Deputy President William Ruto during the declaration of presidential election results by the IEBC, Bomas of Kenya, Nairobi County.

William Ruto, if successful, will be a perfect creation of his followers ‘the hustler nation’. The biggest lesson Dr Ruto should learn from his outgoing boss is how to accommodate close to seven million Kenyans who voted for Raila Odinga. And since the people will have installed him for all the people, all we ask of him is to make life better for all Kenyans.

Therefore, once the dust is settled, the incoming government must find innovative ways of healing the broken-hearted and those who are crushed in spirit. Most Kenyans are asking, are we safe in the hands of Ruto in case he’s eventually becomes the president?

Ruto’s immense task, therefore, will be making millions of Kenyans to have confidence in him. Will this work without bringing Raila on board?

In his acceptance speech after he was announced President-elect, Ruto was quick to say that he would not entertain handshake politics. He also said that those who sacrificed so much to bring the victory would be given a chance to serve in his government first.

He further said his government will not engage in vengeance. The indication is that, although he will forgive those who hurt him during campaigns, he will build a cordial relationship with them in his government, not a fellowship. But, of course, that’s the pain of democracy—the majority rules over the minority.

President Uhuru Kenyatta experimented with ‘handshake politics’, and it obviously did not favour his deputy because it ghettoised him (Ruto) as second in command. In my last week’s column, I argued that the 2018 handshake between Raila and Uhuru was a blessing in disguise for Ruto. Verily I tell you, if Uhuru did not part ways with Ruto, the deputy president would be wallowing in obscurity, weighed down by incumbency.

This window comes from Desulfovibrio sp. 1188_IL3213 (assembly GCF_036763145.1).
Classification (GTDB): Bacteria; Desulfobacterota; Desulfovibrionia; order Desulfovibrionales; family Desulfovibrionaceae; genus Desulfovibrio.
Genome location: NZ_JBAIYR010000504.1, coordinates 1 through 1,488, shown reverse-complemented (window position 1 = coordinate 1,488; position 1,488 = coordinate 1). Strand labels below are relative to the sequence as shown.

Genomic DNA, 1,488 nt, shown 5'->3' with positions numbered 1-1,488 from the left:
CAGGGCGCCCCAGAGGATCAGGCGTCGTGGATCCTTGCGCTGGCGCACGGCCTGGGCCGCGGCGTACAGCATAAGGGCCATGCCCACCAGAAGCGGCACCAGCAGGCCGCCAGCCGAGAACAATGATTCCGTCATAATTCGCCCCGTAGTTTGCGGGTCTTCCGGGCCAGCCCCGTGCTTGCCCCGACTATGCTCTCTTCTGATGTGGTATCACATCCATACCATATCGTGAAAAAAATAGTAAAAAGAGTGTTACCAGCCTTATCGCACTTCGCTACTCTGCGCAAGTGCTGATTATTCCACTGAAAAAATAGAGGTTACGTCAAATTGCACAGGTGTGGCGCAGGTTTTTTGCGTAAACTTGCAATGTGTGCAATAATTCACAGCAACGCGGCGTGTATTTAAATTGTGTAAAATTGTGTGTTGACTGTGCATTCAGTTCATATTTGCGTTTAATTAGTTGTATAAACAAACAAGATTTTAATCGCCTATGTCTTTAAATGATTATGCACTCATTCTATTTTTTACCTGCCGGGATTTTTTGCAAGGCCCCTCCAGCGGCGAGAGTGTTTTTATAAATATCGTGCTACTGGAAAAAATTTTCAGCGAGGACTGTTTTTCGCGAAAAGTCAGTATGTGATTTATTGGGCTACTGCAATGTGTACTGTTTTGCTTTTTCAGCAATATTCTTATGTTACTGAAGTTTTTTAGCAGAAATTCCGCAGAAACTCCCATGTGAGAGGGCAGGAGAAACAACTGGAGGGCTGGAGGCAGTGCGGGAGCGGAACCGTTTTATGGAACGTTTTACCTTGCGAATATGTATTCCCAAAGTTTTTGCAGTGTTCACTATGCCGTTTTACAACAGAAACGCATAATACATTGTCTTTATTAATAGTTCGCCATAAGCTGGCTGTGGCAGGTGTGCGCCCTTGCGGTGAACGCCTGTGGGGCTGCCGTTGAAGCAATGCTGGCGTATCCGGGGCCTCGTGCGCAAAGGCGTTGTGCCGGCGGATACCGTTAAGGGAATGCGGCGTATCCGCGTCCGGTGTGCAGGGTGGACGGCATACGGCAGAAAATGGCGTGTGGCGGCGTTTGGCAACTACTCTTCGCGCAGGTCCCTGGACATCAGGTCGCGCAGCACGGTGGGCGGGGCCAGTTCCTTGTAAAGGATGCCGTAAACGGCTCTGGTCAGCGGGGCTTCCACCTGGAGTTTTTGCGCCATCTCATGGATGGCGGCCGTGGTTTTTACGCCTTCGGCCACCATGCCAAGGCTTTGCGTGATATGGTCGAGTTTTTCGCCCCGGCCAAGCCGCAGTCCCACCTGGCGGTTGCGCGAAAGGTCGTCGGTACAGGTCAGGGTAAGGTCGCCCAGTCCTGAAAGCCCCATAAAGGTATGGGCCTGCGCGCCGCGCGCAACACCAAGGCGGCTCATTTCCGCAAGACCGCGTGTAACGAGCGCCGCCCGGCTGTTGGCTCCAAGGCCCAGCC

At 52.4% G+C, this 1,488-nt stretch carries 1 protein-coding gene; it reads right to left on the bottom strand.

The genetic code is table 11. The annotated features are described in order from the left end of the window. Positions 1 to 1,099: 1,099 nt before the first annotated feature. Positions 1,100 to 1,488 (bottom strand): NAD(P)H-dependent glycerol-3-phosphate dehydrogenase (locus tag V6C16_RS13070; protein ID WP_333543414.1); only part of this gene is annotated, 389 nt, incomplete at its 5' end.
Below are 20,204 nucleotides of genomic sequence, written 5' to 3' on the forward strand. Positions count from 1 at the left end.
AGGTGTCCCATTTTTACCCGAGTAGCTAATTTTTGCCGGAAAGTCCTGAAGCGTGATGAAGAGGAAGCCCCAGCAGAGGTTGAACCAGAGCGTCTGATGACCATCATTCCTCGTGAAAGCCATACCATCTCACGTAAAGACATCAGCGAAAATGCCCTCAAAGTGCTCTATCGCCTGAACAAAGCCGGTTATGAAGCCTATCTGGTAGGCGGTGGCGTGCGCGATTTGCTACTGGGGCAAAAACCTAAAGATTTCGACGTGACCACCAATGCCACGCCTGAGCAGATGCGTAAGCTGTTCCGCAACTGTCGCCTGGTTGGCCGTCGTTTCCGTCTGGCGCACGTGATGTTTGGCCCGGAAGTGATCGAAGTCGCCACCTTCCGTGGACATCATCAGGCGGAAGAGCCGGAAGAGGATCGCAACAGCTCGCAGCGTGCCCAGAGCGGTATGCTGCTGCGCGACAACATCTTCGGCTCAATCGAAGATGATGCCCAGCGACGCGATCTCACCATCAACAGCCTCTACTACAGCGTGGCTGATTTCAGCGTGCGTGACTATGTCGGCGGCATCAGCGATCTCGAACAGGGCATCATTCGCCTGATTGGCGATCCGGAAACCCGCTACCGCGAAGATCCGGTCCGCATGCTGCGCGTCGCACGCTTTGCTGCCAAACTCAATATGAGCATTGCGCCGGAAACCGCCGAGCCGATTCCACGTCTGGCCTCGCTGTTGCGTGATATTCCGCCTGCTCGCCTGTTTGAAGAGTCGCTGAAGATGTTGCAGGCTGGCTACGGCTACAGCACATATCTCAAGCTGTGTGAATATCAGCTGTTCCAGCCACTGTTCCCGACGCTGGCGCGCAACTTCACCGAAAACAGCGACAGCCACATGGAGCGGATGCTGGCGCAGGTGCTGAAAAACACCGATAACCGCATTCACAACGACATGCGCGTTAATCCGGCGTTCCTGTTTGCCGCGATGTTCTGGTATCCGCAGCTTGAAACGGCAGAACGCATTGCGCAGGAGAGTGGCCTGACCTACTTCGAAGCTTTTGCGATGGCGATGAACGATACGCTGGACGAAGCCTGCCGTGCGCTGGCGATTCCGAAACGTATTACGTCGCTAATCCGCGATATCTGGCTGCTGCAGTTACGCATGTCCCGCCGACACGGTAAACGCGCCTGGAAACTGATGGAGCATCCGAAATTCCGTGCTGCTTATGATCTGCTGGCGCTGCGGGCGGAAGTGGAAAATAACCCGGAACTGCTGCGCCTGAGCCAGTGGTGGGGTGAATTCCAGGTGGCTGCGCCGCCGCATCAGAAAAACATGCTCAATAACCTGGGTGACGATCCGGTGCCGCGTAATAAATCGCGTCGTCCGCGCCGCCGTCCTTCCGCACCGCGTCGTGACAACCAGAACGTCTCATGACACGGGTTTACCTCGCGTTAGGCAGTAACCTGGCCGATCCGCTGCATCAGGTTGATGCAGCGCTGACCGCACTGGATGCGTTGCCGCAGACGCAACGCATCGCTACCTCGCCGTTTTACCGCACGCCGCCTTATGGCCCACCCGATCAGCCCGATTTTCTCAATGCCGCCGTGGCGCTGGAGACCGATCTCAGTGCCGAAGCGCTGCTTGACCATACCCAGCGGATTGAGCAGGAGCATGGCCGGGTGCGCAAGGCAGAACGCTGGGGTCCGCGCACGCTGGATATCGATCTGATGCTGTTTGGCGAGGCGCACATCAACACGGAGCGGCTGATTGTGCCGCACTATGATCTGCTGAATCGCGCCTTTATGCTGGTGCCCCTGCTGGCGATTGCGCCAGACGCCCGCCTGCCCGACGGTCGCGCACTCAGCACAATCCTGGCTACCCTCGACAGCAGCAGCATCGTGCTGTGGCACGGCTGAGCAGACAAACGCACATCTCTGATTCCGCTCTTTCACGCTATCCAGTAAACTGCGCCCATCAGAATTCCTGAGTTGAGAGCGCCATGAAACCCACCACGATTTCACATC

I still insist that Raila chose to carry the cross of incumbency. And since you cannot have power and the people simultaneously, Raila’s gods are not to blame. In any case, Raila had experimented with the people four times, and they had failed him.

Therefore, it was time for him to try the nobles—whatever you do with this information is none of my business.

So, what should Ruto do? Firstly, if he is lucky enough to be sworn in, whatever policies he will put in place must favour the people. If his government prioritises the people, he won’t need to build a thousand barricade walls around himself. But if he doesn’t think through this doctrine of survival, he must wait for the hyenas that will eat him.

I must remind the president-elect that Uhuru looked healthy in his second term because of his gratification from the six million political praise and worshipers Raila brought with him after the handshake.

These included ODM and, more significantly, NASA coalition politicians loyal to Raila. This stroke of genius transformed the erstwhile Uhuru’s nemesis into his worshippers.

As such, the son of Jomo had all his battles handled, and the only work he was left to handle was his BMR, a consequence of peace of mind.

Most of the people who voted for him in 2017 were thrown into a mulatto complex, given that even Ruto did not immediately accept that he had bile with his boss. I have severally opined here that this complexity kept the country guessing but united through the August 9, 2022 elections. I could be wrong!

The crux of the matter is this. Nicollo Machiavelli, in The Prince, says, “He who becomes a Prince through the favour of the people should always keep on good terms with them; which it is easy for him to do since all they ask is not to be oppressed.”

Regimes are like tea bags; once they come into power, they lose flavour with the people—it is the work of the president to remain relevant.

Dr Ndonye is a senior lecturer in the School of Music and Media at Kabarak University